Future Global Shocks: Improving Risk Governance
Keywords: world futures, security, risk governance, pandemics, wild card, cyber risks, financial crises, disasters, uncertainty, complexity, resilience
The IFP project on Future Global Shocks originated in 2009, as a follow-up to decade-long research into risk management. “Awareness of risk management in government and the private sector has risen dramatically in recent years” (p.3), along with growth of large-scale disasters, usually at national or regional level. The concept of “global shocks” takes account of cascading risks that become active threats as they spread across global systems, whether they arise in health, climate, social, or financial systems. “There is a palpable sense of urgency to identify and assess risks arising from vulnerabilities in these crucial systems, and to develop policies that will bolster efforts for prevention, early warning, and response to ensure sustained economic prosperity. This urgency explains the demand for OECD to deliver strategic advice on preparing for and responding to potential global shocks mired in uncertainties. While the list of potential global risks is quite long, this report focuses on a pressing shortlist: the relatively few that begin suddenly and result in severe, wide-scale disruptions or impacts.” (p.3) The report draws largely from analysis of five case studies and a background paper, all available at www.oecd.org/futures
1. Definition and Drivers
Future global shocks are defined here as “a rapid onset event with severely disruptive consequences covering at least two continents.” (p.12) Many events may result in national-level disasters requiring international assistance, but most do not produce secondary or knock-on effects across multiple continents. Some events can be positive shocks, e.g. development of new technologies such as a cheap, clean, and renewable energy supply. But many if not most are negative, and how they “propagate through the intense bundling of interdependencies in today’s world, and what to do about them, is the focus of this report.”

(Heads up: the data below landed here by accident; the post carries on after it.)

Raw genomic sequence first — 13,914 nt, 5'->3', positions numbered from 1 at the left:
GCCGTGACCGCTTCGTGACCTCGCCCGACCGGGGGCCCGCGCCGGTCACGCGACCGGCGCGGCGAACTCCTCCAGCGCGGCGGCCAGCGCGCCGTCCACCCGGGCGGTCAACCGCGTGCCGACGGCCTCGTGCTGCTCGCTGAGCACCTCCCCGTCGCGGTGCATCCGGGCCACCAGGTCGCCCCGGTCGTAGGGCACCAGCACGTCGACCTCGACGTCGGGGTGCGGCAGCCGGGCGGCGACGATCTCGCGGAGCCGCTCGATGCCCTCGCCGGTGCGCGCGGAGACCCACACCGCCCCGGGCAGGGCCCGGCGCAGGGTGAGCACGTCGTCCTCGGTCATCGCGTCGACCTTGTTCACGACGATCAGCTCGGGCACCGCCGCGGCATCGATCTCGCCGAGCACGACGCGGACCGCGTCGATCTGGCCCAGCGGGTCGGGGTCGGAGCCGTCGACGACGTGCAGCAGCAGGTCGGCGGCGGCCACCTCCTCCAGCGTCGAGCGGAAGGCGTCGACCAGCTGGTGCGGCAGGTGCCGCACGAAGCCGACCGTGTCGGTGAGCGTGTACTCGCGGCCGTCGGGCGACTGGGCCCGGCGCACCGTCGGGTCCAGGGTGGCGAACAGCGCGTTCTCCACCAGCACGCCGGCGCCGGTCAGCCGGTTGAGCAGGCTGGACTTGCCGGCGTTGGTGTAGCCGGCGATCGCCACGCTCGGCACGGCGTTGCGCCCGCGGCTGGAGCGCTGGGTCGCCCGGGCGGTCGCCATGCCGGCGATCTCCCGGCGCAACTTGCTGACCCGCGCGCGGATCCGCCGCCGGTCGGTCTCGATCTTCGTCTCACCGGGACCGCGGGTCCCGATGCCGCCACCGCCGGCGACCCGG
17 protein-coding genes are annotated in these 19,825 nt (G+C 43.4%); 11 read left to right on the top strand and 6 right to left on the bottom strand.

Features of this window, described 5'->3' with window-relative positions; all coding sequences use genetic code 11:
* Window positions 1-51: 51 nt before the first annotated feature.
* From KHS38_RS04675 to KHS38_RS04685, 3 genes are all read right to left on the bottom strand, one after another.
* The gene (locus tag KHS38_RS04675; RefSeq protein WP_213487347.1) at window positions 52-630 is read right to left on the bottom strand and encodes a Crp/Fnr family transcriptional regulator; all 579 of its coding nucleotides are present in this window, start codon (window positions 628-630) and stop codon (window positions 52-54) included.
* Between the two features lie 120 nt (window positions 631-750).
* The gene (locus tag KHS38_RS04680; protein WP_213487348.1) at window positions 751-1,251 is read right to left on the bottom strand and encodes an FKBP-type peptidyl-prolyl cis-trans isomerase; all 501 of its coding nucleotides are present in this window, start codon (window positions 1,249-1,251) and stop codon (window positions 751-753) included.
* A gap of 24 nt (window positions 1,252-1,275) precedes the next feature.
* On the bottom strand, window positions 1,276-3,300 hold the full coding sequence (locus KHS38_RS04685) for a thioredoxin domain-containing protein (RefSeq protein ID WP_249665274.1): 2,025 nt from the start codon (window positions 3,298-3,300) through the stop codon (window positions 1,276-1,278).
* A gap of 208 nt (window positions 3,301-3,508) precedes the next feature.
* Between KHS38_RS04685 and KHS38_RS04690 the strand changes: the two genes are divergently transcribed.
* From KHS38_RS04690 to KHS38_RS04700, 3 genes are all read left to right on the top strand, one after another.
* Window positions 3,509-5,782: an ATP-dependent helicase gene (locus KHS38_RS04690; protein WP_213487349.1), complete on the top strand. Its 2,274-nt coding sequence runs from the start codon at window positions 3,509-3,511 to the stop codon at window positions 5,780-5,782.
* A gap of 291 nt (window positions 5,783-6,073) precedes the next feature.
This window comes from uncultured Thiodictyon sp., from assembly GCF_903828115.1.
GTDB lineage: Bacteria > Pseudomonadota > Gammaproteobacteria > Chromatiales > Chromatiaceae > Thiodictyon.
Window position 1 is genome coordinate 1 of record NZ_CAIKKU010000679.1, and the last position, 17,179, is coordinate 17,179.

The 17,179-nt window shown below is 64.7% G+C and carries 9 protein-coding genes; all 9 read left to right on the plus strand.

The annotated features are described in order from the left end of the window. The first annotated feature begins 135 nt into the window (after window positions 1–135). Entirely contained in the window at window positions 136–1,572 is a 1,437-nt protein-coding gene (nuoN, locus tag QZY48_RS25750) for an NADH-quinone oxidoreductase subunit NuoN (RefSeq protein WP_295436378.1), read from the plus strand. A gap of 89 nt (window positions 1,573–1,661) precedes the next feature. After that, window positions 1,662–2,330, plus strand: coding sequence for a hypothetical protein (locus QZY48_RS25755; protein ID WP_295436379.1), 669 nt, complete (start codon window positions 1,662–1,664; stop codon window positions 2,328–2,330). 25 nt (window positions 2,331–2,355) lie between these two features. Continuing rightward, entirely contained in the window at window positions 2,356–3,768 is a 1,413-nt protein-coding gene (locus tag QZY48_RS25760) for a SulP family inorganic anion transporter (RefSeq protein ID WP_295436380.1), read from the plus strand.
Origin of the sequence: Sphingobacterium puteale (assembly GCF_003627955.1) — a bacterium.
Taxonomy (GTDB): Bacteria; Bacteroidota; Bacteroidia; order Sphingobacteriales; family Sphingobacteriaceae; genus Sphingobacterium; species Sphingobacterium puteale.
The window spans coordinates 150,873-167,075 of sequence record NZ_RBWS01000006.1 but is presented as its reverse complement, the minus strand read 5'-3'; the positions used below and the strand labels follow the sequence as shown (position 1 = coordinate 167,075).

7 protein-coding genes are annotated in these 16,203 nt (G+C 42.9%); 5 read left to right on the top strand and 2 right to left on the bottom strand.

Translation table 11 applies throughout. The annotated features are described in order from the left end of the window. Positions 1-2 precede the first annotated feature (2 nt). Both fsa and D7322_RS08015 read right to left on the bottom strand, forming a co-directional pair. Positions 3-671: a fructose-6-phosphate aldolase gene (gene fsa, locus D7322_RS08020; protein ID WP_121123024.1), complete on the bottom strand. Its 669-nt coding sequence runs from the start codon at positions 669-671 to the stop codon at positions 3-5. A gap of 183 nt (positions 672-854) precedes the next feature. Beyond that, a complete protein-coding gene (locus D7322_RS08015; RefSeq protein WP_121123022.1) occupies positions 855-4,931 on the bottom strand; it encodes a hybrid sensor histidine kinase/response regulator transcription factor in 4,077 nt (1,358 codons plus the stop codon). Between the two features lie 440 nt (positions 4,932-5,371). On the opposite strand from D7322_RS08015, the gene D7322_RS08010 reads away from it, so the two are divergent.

Drivers of future global shocks include: 1) Heightened Mobility, due to growth of information and capital flows, migration, tourism, and business travel; 2) Interdependency of Production and Delivery Systems and their Infrastructure; 3) Concentration and Centralization of Systems (part of the challenge in managing future global shocks is to diversify these hubs or build greater system robustness and redundancy); 4) Urbanization and Concentration of Populations and Assets (notes a growing number of megacities in relatively small areas, increasing the risk of a catastrophic event); 5) Herd Behavior and Groupthink in Organizations (often leading to a lack of critical thinking about operating assumptions).
In sum, “The 21st century is likely to see more global shocks, some familiar, others new, due to a rapidly changing environment where the one reliable constant is its increasing conduciveness to shocks.” (p.21) The high degree of uncertainty and the pervasive feeling of insecurity complicates the tasks of building adequate capacities for prediction, prevention/mitigation, and response/continuity planning, which can lead to untimely reactions, misguided preparations, and disproportionate reactions. Uncertainty can also undermine the sense of urgency needed to invest in these capacities.
2. Risk Assessments for Future Global Shocks
Four cases studies are discussed:
PANDEMICS. An epidemic of a disease in a given human population that “substantially exceeds what is expected based on recent experience.” It is impossible to predict the exact timing or nature of any future pandemic, but experts agree that “the most likely virus to reach pandemic proportions will be a novel form of influenza A, for which there is little or no immunity in the human population, and that spreads easily from person-to-person.” (p.29) The most severe influenza pandemic of the 20C occurred in 1918-19, resulting in 40-50 million deaths worldwide. Most professionals in public health consider the next flu pandemic to be inevitable. Over the past three centuries, a flu pandemic has been identified every 25-30 years on average. Poor access to safe water and sanitation (especially in mega-cities with weak public health systems), prolonged rainy or dry seasons, and population displacements contribute to the frequency and severity of epidemics.